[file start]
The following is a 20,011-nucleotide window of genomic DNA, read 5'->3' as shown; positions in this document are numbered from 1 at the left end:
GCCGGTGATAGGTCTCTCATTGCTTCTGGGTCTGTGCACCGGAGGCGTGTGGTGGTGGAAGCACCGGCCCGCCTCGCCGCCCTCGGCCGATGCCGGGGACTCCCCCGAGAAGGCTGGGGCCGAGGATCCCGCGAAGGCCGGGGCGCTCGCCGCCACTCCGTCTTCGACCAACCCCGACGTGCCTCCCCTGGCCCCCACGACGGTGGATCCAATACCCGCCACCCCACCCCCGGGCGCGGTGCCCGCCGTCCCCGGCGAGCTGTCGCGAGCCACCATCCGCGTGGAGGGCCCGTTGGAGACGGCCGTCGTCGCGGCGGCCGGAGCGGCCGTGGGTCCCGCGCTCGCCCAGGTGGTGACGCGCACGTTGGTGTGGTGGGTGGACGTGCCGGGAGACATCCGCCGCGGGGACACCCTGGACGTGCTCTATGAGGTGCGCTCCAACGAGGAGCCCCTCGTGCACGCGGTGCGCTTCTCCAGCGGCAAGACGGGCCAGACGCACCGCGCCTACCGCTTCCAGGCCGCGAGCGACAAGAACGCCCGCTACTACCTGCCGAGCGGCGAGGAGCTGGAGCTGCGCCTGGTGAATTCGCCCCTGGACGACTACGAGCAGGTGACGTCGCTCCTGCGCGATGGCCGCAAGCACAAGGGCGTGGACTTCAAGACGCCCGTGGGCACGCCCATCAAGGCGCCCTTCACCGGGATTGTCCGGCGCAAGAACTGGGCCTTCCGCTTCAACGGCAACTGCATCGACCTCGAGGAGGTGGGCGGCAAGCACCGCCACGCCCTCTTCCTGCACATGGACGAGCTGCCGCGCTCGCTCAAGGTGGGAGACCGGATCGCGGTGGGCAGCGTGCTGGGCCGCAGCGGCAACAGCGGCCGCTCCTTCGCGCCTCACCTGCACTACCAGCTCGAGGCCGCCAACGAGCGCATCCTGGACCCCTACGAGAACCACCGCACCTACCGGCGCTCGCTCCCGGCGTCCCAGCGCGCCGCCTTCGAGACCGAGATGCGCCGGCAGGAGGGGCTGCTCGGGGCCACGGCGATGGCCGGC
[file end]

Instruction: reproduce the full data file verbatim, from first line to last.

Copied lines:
The following is a 20,011-nucleotide window of genomic DNA, read 5'->3' as shown; positions in this document are numbered from 1 at the left end:
GCCGGTGATAGGTCTCTCATTGCTTCTGGGTCTGTGCACCGGAGGCGTGTGGTGGTGGAAGCACCGGCCCGCCTCGCCGCCCTCGGCCGATGCCGGGGACTCCCCCGAGAAGGCTGGGGCCGAGGATCCCGCGAAGGCCGGGGCGCTCGCCGCCACTCCGTCTTCGACCAACCCCGACGTGCCTCCCCTGGCCCCCACGACGGTGGATCCAATACCCGCCACCCCACCCCCGGGCGCGGTGCCCGCCGTCCCCGGCGAGCTGTCGCGAGCCACCATCCGCGTGGAGGGCCCGTTGGAGACGGCCGTCGTCGCGGCGGCCGGAGCGGCCGTGGGTCCCGCGCTCGCCCAGGTGGTGACGCGCACGTTGGTGTGGTGGGTGGACGTGCCGGGAGACATCCGCCGCGGGGACACCCTGGACGTGCTCTATGAGGTGCGCTCCAACGAGGAGCCCCTCGTGCACGCGGTGCGCTTCTCCAGCGGCAAGACGGGCCAGACGCACCGCGCCTACCGCTTCCAGGCCGCGAGCGACAAGAACGCCCGCTACTACCTGCCGAGCGGCGAGGAGCTGGAGCTGCGCCTGGTGAATTCGCCCCTGGACGACTACGAGCAGGTGACGTCGCTCCTGCGCGATGGCCGCAAGCACAAGGGCGTGGACTTCAAGACGCCCGTGGGCACGCCCATCAAGGCGCCCTTCACCGGGATTGTCCGGCGCAAGAACTGGGCCTTCCGCTTCAACGGCAACTGCATCGACCTCGAGGAGGTGGGCGGCAAGCACCGCCACGCCCTCTTCCTGCACATGGACGAGCTGCCGCGCTCGCTCAAGGTGGGAGACCGGATCGCGGTGGGCAGCGTGCTGGGCCGCAGCGGCAACAGCGGCCGCTCCTTCGCGCCTCACCTGCACTACCAGCTCGAGGCCGCCAACGAGCGCATCCTGGACCCCTACGAGAACCACCGCACCTACCGGCGCTCGCTCCCGGCGTCCCAGCGCGCCGCCTTCGAGACCGAGATGCGCCGGCAGGAGGGGCTGCTCGGGGCCACGGCGATGGCCGGC